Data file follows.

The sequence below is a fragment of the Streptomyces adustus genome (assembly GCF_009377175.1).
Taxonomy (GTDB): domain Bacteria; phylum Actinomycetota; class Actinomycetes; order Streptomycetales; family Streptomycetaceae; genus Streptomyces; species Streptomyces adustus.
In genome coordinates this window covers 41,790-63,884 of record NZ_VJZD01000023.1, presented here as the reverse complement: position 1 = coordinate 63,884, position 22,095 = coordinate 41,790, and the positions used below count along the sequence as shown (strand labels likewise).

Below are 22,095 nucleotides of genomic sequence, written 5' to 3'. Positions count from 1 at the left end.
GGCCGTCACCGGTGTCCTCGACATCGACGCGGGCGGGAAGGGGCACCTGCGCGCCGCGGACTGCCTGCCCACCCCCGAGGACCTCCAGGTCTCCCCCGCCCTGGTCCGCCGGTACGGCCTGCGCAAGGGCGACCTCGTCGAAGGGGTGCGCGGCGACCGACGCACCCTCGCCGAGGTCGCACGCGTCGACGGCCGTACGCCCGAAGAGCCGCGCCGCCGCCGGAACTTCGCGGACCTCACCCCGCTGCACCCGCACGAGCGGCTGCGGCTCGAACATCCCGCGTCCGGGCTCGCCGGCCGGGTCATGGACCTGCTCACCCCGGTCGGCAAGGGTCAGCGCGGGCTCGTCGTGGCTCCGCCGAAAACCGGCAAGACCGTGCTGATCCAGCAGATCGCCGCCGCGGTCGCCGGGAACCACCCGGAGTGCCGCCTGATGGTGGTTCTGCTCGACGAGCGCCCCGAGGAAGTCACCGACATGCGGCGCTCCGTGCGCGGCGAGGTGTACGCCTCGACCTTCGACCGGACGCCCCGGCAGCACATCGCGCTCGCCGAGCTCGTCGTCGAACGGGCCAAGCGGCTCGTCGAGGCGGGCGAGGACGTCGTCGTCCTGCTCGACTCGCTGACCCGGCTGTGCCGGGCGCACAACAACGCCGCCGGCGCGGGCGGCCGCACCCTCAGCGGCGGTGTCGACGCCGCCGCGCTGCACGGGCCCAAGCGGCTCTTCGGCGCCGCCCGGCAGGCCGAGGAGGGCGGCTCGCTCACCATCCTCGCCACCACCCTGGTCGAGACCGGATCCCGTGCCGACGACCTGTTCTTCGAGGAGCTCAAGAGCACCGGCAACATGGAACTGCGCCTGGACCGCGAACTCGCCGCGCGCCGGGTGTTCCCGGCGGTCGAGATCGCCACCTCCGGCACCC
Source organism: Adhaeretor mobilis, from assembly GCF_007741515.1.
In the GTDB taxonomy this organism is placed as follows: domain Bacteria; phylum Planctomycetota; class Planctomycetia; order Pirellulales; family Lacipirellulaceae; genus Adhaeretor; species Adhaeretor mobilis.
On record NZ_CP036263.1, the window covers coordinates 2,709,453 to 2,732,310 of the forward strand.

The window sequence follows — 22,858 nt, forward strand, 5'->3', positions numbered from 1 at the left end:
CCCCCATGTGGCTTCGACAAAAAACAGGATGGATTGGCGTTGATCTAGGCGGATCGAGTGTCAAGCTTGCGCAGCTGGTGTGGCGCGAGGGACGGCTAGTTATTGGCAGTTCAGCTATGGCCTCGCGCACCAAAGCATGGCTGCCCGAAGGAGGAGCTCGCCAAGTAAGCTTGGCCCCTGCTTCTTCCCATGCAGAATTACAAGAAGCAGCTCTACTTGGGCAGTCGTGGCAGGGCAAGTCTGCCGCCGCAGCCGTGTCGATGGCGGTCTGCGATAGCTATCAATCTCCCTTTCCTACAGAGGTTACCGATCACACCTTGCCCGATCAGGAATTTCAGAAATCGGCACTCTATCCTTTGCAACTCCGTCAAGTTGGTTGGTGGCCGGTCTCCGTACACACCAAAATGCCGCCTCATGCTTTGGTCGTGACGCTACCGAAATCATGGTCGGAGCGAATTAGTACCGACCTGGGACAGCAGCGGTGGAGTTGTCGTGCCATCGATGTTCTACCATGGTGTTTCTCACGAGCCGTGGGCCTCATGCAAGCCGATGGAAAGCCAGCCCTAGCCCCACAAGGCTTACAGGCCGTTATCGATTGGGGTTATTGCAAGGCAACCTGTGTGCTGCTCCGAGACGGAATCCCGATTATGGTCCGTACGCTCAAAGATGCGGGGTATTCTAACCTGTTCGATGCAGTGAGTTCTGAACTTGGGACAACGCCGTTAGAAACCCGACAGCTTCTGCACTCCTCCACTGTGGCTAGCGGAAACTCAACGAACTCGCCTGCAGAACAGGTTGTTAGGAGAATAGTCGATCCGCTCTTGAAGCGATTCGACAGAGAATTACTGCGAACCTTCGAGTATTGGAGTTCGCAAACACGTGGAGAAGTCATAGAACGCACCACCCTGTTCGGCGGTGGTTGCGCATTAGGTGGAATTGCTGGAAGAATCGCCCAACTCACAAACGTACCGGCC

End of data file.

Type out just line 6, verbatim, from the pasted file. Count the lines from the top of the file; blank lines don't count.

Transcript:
Source organism: Adhaeretor mobilis, from assembly GCF_007741515.1.